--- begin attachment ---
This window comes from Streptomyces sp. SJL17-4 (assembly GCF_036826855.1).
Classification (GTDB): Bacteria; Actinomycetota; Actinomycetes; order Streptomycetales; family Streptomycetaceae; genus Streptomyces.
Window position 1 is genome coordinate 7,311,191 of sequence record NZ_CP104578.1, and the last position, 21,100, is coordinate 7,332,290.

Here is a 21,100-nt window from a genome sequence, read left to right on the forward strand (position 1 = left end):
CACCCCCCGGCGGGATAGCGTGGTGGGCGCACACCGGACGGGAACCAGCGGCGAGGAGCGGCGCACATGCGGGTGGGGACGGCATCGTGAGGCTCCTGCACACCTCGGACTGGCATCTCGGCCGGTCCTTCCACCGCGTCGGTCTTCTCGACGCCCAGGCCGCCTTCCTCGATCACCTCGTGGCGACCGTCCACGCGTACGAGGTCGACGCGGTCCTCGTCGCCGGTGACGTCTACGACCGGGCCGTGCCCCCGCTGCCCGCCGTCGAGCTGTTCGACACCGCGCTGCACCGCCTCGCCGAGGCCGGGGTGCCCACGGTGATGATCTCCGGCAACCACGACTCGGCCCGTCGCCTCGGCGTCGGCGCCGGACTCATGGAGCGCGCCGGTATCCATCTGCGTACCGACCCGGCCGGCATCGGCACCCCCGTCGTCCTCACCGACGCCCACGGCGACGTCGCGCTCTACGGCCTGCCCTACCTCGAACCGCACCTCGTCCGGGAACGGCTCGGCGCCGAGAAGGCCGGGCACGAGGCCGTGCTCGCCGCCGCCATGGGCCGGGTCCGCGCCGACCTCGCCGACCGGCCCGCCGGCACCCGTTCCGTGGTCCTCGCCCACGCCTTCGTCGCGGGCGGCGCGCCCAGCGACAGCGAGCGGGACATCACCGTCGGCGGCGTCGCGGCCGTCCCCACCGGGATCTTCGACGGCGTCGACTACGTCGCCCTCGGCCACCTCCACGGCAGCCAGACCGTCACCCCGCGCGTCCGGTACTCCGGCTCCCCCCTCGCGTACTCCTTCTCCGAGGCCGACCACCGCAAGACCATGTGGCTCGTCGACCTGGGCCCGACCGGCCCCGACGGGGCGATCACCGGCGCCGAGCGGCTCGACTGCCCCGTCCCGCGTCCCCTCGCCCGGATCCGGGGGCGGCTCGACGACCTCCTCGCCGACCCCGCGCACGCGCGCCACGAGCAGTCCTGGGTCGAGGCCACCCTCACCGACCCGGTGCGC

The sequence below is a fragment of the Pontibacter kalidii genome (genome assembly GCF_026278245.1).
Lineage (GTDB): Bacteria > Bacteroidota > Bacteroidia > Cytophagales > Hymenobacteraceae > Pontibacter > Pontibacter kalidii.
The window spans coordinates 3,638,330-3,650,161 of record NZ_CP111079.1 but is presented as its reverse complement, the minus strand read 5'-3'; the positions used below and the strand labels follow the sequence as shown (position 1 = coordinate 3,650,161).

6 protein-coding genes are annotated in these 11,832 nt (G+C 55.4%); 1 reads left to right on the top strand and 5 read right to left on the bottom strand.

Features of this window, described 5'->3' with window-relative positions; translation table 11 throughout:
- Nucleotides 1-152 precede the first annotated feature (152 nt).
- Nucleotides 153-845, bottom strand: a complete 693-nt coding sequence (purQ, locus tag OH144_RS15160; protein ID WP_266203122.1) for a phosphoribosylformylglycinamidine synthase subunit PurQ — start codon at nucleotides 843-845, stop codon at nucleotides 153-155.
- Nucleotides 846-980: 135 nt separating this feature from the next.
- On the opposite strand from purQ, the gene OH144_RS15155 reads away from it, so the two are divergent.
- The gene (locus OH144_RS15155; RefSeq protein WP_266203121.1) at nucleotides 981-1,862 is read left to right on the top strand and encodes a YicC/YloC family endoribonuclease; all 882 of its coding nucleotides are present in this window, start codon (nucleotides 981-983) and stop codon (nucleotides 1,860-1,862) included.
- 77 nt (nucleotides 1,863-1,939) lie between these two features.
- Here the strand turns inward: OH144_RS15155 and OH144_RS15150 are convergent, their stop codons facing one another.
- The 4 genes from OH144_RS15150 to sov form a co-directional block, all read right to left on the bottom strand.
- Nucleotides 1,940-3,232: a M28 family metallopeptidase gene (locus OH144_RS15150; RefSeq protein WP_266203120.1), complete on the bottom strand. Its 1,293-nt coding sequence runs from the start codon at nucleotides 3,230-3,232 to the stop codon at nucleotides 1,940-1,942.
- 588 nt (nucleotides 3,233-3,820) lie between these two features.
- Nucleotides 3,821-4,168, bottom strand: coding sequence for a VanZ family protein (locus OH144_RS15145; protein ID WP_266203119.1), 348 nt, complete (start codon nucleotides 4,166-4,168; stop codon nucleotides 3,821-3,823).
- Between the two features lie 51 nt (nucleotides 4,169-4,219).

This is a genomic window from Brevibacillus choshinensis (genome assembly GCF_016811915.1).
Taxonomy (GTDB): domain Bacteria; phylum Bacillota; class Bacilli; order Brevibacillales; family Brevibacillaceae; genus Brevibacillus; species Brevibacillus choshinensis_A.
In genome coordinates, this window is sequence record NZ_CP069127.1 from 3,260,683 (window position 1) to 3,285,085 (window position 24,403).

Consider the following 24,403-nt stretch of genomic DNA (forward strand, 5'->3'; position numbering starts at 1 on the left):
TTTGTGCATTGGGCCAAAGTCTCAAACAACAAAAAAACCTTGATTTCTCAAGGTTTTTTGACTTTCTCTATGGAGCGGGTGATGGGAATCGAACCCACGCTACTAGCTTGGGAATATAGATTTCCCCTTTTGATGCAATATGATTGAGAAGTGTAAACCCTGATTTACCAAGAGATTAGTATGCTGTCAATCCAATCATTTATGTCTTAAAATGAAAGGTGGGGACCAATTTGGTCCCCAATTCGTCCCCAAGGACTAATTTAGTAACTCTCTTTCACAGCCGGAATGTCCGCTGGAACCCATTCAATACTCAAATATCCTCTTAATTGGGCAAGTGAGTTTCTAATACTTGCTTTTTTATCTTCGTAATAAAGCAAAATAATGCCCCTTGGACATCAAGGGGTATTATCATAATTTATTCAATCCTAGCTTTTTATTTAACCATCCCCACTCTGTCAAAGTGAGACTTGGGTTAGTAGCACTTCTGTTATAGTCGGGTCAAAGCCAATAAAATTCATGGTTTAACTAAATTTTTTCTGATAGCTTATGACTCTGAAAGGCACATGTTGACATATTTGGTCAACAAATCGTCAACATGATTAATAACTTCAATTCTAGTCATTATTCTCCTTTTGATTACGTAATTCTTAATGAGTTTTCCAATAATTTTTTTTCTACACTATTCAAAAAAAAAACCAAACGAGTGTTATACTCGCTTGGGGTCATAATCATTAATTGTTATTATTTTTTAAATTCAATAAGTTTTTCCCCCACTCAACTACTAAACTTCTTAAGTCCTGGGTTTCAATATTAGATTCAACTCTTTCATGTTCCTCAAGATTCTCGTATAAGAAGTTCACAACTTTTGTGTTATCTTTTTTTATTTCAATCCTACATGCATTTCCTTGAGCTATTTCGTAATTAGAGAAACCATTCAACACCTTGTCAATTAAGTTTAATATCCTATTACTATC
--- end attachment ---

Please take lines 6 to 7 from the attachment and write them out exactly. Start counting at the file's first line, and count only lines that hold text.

The sequence below is a fragment of the Pontibacter kalidii genome (genome assembly GCF_026278245.1).
Lineage (GTDB): Bacteria > Bacteroidota > Bacteroidia > Cytophagales > Hymenobacteraceae > Pontibacter > Pontibacter kalidii.